But back to craft. I think it’s somewhat become my resolution for 2015. That is, to focus on my craft.

Whenever I’ve done so, whenever I’ve pushed my ego aside, whenever I’ve just gotten down to work and followed the basics of what the work I’m doing means, whether it be with writing, or design, I’ve had my biggest wins. I’m willing to bet you’ve had the same experience.

Craft isn’t just focusing on the simple tasks, but developing an understanding that goes beyond a practice or routine, and sees the greater effect those things can have. Cutting and nailing can make a chair, but craft makes an heirloom.

So, for me, this year and I think for a quite few more to come, I’m going to focus on helping you become a better creative. I think that’s what I want my craft to be.

I’ll do that with research, and writing, and storytelling, and design, and thinking and talking about how each of those are crafts in and of themselves.

We’ll look at how fundamentals and habits and systems can help. We’ll talk to some amazing people and try to understand how they work and what little tricks we can steal away for ourselves.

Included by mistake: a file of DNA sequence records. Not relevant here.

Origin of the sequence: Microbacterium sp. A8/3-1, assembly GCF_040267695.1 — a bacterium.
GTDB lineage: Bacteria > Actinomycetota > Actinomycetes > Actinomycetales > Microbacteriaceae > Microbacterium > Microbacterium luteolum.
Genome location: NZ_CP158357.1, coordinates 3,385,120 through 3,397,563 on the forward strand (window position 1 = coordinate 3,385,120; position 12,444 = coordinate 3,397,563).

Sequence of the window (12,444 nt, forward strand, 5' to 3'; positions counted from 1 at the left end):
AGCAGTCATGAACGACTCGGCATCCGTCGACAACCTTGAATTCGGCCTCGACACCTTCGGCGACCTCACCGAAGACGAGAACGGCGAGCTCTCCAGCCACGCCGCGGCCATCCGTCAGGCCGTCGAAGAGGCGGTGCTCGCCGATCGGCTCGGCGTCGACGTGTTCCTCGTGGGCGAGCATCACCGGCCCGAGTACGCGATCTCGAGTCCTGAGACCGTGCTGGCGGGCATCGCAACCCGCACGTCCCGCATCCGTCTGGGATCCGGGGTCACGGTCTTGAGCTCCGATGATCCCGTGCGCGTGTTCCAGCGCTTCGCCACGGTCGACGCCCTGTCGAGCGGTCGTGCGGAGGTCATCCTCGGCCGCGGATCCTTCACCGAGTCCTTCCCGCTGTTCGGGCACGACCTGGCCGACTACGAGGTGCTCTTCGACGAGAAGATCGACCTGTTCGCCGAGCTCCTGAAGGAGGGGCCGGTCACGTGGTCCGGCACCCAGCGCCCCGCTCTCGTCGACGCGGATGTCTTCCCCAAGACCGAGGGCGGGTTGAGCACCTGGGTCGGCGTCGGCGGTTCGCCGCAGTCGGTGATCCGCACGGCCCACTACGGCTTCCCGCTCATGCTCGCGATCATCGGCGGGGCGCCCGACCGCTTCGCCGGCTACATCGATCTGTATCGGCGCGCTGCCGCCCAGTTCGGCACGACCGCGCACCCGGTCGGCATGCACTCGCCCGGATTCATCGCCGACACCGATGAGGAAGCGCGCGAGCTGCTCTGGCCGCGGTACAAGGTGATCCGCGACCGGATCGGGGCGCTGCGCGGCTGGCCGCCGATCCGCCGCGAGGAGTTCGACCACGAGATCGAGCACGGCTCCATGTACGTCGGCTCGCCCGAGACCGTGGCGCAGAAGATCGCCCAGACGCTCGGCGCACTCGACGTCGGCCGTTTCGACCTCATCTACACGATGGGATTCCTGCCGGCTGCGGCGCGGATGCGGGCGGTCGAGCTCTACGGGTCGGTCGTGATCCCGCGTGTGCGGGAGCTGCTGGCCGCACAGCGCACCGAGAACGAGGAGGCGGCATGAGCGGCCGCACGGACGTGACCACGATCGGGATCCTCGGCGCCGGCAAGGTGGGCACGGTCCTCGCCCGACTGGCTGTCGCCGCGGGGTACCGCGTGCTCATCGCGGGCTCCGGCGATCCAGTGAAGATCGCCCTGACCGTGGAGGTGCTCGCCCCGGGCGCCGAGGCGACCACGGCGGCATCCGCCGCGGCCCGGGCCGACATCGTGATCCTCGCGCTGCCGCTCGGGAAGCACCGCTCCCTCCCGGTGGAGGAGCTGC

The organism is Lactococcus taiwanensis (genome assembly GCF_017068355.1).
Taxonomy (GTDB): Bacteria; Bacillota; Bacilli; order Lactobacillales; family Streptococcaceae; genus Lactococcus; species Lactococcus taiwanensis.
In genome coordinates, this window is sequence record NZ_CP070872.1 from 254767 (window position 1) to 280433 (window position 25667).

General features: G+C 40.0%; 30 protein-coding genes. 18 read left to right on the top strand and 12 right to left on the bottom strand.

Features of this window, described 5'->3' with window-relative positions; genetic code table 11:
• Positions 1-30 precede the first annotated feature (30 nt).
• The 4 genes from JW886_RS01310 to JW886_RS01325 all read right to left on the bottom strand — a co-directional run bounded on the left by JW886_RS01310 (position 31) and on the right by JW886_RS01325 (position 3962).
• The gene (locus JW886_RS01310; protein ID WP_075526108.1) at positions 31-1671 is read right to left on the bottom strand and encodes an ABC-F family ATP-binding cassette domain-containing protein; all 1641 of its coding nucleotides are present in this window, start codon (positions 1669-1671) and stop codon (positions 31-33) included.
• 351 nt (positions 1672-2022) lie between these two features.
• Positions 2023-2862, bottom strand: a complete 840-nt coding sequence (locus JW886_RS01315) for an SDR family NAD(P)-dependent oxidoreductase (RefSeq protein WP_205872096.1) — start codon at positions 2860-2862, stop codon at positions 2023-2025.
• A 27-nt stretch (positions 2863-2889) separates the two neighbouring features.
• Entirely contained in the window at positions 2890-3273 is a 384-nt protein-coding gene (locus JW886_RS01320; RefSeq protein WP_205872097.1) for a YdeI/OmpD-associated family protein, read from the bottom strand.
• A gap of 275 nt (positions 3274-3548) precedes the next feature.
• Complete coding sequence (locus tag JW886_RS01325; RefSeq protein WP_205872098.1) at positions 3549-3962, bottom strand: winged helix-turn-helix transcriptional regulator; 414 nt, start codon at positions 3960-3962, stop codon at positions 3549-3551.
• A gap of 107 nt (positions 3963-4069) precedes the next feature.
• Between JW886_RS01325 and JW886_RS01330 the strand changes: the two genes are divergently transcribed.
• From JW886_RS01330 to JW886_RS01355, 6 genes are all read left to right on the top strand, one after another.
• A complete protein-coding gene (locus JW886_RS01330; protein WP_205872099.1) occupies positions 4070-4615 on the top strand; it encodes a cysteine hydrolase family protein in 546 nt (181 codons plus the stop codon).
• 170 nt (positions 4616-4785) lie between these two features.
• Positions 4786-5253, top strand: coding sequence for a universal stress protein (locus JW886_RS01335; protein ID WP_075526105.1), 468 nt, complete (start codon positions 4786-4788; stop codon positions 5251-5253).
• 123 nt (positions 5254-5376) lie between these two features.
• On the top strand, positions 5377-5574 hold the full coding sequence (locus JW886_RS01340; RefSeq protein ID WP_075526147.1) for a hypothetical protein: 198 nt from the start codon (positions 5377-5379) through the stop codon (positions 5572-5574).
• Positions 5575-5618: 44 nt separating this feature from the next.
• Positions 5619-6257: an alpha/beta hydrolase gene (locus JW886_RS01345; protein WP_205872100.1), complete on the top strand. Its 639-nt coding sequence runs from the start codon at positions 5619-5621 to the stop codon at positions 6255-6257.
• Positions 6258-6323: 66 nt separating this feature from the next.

We’ll make things and break things and we’ll ask why things work when they do and why they don’t when they don’t, and how we can use such knowledge to our advantage.

I’ll do all this because when I think of doing such a thing, of making your life just a little bit easier, a little bit more fun, of helping you develop your craft, I feel like I’m scratching at an electric charge.

Helping each of you be better creatives. To help you go from new to good, and good to great, and great to moving. As far as I’m concerned, that’s one hell of a craft to pursue and the more I think about it the more it feels like something to dedicate years of my life to.

This brings me to a simple question – what’s your craft?

I want to know what your craft is. What does the idea of craft within your work mean to you? How do you develop it? Nurture it?

Do you think all this talk about craft is worthwhile or kinda crazy and outdated? Let me know, I’d love to hear from you.

Hit reply and tell my the stories about your craft and I’ll happily publish some of my favourites in the very near future to the wider Retinart audience (name and website and whatever you’d like fully attributed, of course). Go on, hit reply and let’s chat.

What does craft mean to you?